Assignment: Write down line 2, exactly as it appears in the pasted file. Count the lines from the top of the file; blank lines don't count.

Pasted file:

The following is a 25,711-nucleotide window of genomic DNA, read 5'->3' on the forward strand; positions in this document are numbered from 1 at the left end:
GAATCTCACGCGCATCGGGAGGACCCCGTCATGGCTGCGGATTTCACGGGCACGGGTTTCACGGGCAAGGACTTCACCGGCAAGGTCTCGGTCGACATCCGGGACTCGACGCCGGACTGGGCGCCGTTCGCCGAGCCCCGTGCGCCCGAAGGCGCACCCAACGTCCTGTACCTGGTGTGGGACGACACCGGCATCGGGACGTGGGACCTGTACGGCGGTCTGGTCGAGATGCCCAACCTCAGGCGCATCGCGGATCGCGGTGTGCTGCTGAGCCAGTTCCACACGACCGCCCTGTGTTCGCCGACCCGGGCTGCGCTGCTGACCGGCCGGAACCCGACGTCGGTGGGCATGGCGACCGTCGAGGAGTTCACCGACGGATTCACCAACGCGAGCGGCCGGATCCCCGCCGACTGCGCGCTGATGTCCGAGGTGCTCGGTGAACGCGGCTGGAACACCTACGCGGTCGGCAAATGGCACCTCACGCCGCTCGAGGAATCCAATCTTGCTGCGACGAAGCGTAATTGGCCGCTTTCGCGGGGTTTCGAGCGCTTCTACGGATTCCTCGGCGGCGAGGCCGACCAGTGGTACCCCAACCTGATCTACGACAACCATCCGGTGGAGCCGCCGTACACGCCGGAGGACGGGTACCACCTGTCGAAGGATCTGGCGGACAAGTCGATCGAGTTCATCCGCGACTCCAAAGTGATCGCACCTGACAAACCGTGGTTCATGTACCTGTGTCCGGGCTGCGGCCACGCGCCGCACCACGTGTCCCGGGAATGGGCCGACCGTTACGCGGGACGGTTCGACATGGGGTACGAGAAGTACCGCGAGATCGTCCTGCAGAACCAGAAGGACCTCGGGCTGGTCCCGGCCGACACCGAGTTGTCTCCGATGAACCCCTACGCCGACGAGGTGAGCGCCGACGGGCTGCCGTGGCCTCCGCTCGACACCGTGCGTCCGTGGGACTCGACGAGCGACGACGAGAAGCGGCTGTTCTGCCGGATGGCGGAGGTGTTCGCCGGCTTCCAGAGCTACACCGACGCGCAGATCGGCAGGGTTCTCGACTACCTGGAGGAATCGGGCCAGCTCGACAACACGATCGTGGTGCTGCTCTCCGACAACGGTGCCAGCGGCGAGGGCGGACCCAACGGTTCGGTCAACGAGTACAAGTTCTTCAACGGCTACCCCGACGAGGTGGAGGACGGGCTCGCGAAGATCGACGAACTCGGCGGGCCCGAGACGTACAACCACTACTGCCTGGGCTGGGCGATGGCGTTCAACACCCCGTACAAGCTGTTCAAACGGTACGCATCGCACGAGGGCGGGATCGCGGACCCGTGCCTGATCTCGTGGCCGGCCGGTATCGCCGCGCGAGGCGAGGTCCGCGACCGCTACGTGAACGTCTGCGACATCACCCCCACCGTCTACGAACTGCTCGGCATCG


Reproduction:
GAATCTCACGCGCATCGGGAGGACCCCGTCATGGCTGCGGATTTCACGGGCACGGGTTTCACGGGCAAGGACTTCACCGGCAAGGTCTCGGTCGACATCCGGGACTCGACGCCGGACTGGGCGCCGTTCGCCGAGCCCCGTGCGCCCGAAGGCGCACCCAACGTCCTGTACCTGGTGTGGGACGACACCGGCATCGGGACGTGGGACCTGTACGGCGGTCTGGTCGAGATGCCCAACCTCAGGCGCATCGCGGATCGCGGTGTGCTGCTGAGCCAGTTCCACACGACCGCCCTGTGTTCGCCGACCCGGGCTGCGCTGCTGACCGGCCGGAACCCGACGTCGGTGGGCATGGCGACCGTCGAGGAGTTCACCGACGGATTCACCAACGCGAGCGGCCGGATCCCCGCCGACTGCGCGCTGATGTCCGAGGTGCTCGGTGAACGCGGCTGGAACACCTACGCGGTCGGCAAATGGCACCTCACGCCGCTCGAGGAATCCAATCTTGCTGCGACGAAGCGTAATTGGCCGCTTTCGCGGGGTTTCGAGCGCTTCTACGGATTCCTCGGCGGCGAGGCCGACCAGTGGTACCCCAACCTGATCTACGACAACCATCCGGTGGAGCCGCCGTACACGCCGGAGGACGGGTACCACCTGTCGAAGGATCTGGCGGACAAGTCGATCGAGTTCATCCGCGACTCCAAAGTGATCGCACCTGACAAACCGTGGTTCATGTACCTGTGTCCGGGCTGCGGCCACGCGCCGCACCACGTGTCCCGGGAATGGGCCGACCGTTACGCGGGACGGTTCGACATGGGGTACGAGAAGTACCGCGAGATCGTCCTGCAGAACCAGAAGGACCTCGGGCTGGTCCCGGCCGACACCGAGTTGTCTCCGATGAACCCCTACGCCGACGAGGTGAGCGCCGACGGGCTGCCGTGGCCTCCGCTCGACACCGTGCGTCCGTGGGACTCGACGAGCGACGACGAGAAGCGGCTGTTCTGCCGGATGGCGGAGGTGTTCGCCGGCTTCCAGAGCTACACCGACGCGCAGATCGGCAGGGTTCTCGACTACCTGGAGGAATCGGGCCAGCTCGACAACACGATCGTGGTGCTGCTCTCCGACAACGGTGCCAGCGGCGAGGGCGGACCCAACGGTTCGGTCAACGAGTACAAGTTCTTCAACGGCTACCCCGACGAGGTGGAGGACGGGCTCGCGAAGATCGACGAACTCGGCGGGCCCGAGACGTACAACCACTACTGCCTGGGCTGGGCGATGGCGTTCAACACCCCGTACAAGCTGTTCAAACGGTACGCATCGCACGAGGGCGGGATCGCGGACCCGTGCCTGATCTCGTGGCCGGCCGGTATCGCCGCGCGAGGCGAGGTCCGCGACCGCTACGTGAACGTCTGCGACATCACCCCCACCGTCTACGAACTGCTCGGCATCG